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Matson on Music

Music news, concert reviews, analysis and opinion by music writer Andrew Matson.

February 21, 2011 at 10:15 AM

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Review roundup: four Seattle rap/soul releases

Posted by Andrew Matson

This just in from the Internet: four Seattle music recordings of note, from the realm of soul and hip-hop. All are self-released and, as of press time, freely downloadable.

sinrogsover.jpg


"Late," The Good Sin + 10.4 Rog

"Bad About You" by The Good Sin + 10.4 Rog, feat. Rob Harris


Finally, a formal debut from Renton producer 10.4 Rog (pronounced "ten-four rodge"). After a year of excellent individual tracks, "Late" proves Rog not only has a natural way with the intersection of hip-hop, jazz and neo-soul, but can make a cohesive multi-song document.

The short album ostensibly belongs to deep-voiced Seattle rapper The Good Sin, who is casually commanding, while rapping about his feelings over traditional boom-bap ("The Crown," "Wages & Pages"). He's also comfortable adapting to Rog's quirks, and ably pulls off poetic spoken word on "Wake Up" and "Endpiece," where Rog's touch gets strikingly delicate. The Good Sin says nothing at all on "Winterlude," where Rog becomes a one-man jazz band. The pair do their best work on "Self-Talk," mixing rap and R&B to minimalist and experimental effect, suggesting various rhythms that only partially emerge. (thegoodsin.bandcamp.com)


"Little Dragon Reworks," Monsters by Midnight

"Oh No Dojo" by Monsters by Midnight


In which University of Washington student and DJ/producer Chocolate Chuck furthers his ongoing Internet relationship with fellow producer Crispus McFly, who lives in Boston. The two recently dubbed themselves "Monsters by Midnight" and remixed electronic soul songs by Swedish group Little Dragon, and the result is eight tracks of smeared, jittery music that sounds like but is not hip-hop. All instrumental except for Little Dragon singer Yukimi Nagano's voice, snipped up by digital scissors. (monstersbymidnight.bandcamp.com)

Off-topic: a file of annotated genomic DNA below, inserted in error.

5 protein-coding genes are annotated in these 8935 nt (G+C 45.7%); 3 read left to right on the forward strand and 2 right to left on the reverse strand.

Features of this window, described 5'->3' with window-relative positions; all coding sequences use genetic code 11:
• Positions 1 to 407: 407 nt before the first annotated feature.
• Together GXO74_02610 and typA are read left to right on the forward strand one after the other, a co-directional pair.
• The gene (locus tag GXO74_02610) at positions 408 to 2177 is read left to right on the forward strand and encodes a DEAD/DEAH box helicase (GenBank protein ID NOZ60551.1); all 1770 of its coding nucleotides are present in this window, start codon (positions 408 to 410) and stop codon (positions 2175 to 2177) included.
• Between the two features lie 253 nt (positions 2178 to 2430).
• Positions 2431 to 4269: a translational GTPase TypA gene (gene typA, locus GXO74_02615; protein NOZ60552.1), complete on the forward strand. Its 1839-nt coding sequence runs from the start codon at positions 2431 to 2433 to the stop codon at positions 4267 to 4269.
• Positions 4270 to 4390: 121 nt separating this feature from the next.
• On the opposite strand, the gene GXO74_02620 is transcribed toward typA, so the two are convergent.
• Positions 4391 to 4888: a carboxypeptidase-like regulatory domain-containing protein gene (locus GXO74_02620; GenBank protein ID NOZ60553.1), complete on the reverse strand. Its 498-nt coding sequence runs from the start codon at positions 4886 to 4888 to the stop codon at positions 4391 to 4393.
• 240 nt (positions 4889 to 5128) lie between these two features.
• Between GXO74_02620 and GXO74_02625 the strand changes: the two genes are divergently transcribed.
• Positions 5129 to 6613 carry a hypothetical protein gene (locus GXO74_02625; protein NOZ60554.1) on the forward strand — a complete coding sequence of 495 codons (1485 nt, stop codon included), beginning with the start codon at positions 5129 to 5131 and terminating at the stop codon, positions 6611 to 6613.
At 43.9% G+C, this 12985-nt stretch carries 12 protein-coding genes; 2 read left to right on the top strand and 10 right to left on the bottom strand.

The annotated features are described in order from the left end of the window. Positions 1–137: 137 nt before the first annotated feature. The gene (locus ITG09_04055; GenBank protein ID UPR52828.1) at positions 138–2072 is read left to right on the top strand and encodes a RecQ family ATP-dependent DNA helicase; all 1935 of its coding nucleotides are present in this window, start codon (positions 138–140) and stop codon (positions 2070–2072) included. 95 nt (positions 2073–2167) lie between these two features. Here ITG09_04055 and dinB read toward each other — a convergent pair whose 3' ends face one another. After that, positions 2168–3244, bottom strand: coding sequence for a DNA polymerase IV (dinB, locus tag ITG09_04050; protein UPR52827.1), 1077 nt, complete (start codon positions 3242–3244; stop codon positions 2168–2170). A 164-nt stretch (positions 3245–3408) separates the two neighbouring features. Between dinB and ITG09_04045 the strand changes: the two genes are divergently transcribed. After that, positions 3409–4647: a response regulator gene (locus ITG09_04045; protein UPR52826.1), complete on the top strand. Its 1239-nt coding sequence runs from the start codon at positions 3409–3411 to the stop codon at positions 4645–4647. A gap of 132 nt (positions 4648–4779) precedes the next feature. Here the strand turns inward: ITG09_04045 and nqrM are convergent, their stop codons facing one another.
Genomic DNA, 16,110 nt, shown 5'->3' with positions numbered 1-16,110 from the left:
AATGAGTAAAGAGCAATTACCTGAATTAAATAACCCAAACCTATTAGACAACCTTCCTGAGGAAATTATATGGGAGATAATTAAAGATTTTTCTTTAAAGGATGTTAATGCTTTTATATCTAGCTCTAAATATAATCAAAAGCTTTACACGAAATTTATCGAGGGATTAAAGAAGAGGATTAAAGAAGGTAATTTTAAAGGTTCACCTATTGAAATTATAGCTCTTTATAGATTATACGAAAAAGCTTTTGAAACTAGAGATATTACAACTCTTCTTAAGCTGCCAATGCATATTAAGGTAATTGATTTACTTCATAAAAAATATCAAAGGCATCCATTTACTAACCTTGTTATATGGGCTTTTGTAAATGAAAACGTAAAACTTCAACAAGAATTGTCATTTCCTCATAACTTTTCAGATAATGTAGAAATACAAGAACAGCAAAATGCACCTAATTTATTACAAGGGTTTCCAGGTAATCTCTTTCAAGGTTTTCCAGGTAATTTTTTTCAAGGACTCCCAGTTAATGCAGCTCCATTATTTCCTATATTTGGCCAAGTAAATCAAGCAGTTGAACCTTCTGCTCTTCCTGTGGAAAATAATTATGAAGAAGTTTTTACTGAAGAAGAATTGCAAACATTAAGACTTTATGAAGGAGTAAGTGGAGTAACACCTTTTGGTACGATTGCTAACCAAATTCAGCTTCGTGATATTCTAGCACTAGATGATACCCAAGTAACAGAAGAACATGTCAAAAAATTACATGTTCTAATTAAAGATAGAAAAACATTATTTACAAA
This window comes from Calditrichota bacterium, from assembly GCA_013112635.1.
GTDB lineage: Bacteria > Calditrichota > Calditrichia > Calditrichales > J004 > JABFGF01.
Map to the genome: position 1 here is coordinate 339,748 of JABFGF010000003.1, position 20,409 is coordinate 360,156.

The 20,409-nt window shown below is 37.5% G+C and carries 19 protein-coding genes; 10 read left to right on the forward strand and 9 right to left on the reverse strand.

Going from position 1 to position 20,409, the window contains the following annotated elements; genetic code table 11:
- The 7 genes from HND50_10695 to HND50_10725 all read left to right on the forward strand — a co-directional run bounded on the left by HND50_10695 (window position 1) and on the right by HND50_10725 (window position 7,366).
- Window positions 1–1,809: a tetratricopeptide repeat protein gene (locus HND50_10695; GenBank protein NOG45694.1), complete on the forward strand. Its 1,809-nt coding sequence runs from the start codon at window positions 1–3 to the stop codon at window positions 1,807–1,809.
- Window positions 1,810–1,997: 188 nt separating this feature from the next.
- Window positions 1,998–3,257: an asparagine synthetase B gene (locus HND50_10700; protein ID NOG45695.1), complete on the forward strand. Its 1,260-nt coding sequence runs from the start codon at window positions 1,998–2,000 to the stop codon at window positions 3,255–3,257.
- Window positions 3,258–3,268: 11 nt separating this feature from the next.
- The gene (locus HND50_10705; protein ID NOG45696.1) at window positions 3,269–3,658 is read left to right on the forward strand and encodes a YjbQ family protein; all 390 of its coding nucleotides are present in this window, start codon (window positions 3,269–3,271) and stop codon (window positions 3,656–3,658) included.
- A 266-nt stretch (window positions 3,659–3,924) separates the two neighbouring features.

H2Y_FrontCover.jpg

"Happy 2 Year," Malice and Mario Sweet

"Speed of Light" by Malice and Mario Sweet


Released on Valentine's Day, "Happy 2 Year" is seven Seattle soul tracks, the sound of life and love filtered through Malice (woman) and Mario Sweet (man), and a host of local rap and R&B figures. You may know Malice/Sweet from their involvement with Seattle "lifestyle rap" group The Physics. They are easy to relate to on "Happy 2 Year." Themes explored: "living however the hell I want to," "feeling free now that I quit my job," and "let's go out, I want to shimmy shimmy koko bop." The best song is "Living This Life," '80s-style funk produced by Seattle man Vitamin D and featuring Geo from Blue Scholars. Other exciting guests: 10.4 Rog produces the fizzy "Malice," and Seattle soul singer Choklate takes a fierce turn at rapping on "Happiness." (mariosweet.com)


"[Expletive] a Valentine," Vitamin D

"Valentine's Day" by Vitamin D presents Sta Hi Brothas


A novel approach: the anti-Valentine. That's what longtime Seattle producer and rapper Vitamin D has done with "[Expletive] a Valentine," featuring his group Sta Hi Brothas (Vitamin and Maineack Tubman). All nine songs are ignorant on purpose, and though the production is aces — old soul, funk and disco flipped into modern hip-hop with exceptional cleanliness — the anti-love party is misogynistic and homophobic to the degree where some listeners will have to turn it off. (twitter.com/tallhomeyvita)

Cover art courtesy the artists

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